Saturday, January 19, 2013

Knowledge is the Beginning – A documentary of Daniel Barenboim’s West-Eastern Divan Orchestra

Knowledge is the Beginning, the stirring, Emmy-award winning documentary by Paul Smaczny released in 2005 for Euro Arts Music, takes an in-depth look at the visionary joint undertaking of two creative forces: Palestinian Edward Said and Israeli Daniel Barenboim, who succeeded in setting an extraordinary example illustrating the power of music over politics.( free viewing at Symphony Space on Sunday 27th 5.30 PM with following Q+A).
The film records the West-Eastern Divan Orchestra’s inauguration in 1999 in Weimar, whose aim was to bring together young musicians from Israel, Palestine, Syria, Lebanon, Jordan, and Egypt, as well as international guest artists and educators, in the face of ongoing political adversity in the Middle East. After the German reunification, Weimar was looking to bring back its former glorious musical past, and Barenboim was attempting of making a true difference with his music outreach project. The orchestra seemed to be a way to meet both parties’ goals.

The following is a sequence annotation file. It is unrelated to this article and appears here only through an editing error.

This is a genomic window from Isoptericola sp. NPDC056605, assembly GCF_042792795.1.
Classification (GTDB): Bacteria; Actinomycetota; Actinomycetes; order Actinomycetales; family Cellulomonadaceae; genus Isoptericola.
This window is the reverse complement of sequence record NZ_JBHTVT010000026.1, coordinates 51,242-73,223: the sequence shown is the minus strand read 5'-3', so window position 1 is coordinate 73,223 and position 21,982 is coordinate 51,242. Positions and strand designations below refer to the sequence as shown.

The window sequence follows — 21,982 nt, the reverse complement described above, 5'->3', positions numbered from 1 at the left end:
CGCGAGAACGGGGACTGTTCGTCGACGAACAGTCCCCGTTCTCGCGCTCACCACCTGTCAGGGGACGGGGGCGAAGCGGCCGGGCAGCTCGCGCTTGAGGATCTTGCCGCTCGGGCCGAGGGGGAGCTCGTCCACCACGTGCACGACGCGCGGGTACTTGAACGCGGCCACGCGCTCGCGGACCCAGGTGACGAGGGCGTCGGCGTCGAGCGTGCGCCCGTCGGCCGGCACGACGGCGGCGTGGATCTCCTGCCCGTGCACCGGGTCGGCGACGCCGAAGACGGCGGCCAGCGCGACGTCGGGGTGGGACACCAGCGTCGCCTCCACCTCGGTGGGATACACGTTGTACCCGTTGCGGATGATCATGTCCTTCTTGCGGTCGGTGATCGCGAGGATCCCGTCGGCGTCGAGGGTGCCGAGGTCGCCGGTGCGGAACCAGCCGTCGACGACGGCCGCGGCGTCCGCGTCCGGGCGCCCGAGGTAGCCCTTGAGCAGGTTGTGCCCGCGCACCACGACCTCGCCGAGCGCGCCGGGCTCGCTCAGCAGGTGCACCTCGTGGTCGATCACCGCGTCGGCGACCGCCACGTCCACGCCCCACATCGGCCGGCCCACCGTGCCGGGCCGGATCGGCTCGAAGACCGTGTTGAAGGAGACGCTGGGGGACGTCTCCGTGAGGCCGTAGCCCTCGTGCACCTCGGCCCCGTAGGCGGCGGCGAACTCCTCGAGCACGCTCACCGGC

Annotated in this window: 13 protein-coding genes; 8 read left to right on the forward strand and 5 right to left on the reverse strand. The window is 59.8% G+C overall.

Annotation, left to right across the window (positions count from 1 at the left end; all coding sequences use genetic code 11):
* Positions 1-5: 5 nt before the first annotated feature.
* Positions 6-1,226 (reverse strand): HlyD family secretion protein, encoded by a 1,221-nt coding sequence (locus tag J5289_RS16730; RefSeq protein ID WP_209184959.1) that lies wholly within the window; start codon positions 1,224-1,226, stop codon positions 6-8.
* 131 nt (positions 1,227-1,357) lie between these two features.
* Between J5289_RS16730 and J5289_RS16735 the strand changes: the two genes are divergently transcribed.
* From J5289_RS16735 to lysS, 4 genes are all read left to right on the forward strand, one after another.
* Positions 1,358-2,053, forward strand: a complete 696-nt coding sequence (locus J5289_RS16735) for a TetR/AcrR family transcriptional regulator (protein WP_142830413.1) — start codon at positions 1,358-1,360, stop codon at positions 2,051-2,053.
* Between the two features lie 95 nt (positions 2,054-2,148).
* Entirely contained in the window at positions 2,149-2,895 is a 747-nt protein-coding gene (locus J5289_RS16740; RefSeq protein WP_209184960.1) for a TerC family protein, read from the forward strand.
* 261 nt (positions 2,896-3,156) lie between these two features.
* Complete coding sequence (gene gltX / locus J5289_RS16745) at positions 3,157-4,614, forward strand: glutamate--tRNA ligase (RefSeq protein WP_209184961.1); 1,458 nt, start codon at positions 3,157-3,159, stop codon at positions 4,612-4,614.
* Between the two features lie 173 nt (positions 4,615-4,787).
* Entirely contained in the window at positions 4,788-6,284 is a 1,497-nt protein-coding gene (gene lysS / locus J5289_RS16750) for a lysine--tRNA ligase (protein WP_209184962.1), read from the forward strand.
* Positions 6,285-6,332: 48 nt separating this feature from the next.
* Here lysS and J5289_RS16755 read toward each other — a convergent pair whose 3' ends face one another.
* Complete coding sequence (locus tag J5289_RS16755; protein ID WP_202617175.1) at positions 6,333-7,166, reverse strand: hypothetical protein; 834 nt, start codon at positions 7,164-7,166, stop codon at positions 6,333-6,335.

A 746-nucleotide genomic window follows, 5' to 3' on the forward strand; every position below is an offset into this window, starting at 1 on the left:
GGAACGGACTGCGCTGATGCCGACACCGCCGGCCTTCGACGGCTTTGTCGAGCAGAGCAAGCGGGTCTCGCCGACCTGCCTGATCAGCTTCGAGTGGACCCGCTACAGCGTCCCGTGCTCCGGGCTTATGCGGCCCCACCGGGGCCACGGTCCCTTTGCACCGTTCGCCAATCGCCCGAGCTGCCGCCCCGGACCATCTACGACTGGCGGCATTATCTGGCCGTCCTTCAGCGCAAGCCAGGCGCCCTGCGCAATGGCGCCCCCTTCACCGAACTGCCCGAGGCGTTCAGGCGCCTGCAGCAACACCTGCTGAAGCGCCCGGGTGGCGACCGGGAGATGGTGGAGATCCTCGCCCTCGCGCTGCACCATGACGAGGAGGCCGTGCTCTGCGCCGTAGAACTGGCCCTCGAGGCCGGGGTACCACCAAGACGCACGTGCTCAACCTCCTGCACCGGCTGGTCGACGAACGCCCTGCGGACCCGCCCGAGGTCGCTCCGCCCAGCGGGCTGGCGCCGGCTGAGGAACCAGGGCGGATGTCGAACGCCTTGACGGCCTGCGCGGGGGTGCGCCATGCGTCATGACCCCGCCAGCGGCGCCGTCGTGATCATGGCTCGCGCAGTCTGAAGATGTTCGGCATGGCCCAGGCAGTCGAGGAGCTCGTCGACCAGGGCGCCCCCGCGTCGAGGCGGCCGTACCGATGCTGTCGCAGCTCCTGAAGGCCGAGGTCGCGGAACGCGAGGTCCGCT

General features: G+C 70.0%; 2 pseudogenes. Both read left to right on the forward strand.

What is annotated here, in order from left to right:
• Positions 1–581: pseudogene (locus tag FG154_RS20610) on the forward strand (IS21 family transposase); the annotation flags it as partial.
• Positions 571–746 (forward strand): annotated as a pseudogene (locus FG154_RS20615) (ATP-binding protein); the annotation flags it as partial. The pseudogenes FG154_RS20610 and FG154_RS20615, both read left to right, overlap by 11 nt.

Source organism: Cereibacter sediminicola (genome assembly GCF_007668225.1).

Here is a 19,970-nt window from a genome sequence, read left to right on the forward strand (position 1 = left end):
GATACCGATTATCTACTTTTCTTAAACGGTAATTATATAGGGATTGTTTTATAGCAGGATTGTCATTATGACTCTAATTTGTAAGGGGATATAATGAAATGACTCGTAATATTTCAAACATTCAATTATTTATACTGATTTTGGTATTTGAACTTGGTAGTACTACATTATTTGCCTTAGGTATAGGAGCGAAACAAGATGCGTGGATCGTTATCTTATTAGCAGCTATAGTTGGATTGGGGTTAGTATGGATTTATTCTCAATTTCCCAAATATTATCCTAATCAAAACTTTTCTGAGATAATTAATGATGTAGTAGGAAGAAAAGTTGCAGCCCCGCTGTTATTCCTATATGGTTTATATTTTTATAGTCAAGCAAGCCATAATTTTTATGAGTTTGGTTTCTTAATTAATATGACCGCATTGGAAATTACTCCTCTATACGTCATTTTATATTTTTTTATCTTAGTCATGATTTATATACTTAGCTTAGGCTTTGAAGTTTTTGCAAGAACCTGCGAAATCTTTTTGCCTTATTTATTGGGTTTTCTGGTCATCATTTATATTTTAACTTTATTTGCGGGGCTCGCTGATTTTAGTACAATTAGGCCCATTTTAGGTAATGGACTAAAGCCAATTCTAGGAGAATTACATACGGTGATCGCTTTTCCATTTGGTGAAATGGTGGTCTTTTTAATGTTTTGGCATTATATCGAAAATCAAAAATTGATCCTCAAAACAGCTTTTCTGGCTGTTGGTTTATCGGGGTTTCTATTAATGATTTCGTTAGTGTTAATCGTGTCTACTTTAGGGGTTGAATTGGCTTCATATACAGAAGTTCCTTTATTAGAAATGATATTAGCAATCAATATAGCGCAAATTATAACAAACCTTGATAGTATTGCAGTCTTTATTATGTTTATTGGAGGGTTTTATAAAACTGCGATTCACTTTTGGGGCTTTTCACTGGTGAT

The transcendence of humanity in the dialogues between the young musicians as they learn and perform together overcomes the existing misgivings and prejudices they have to face and conquer as individuals. Gestures like sharing a music stand, respecting each other’s musical abilities, and simply getting to know each other on a personal level, are small, but important building blocks. Barenboim offers a logical explanation for this result: “Those hours spent with music are hours spent less with extremist ideas.” Getting to know about each other seems indeed a promising beginning to a real shift in perspective. Knowledge is the Beginning strikes a balance between delving into the inner political conflicts at play, and portraying the actual music making throughout the rehearsals and performances that Smaczny covers.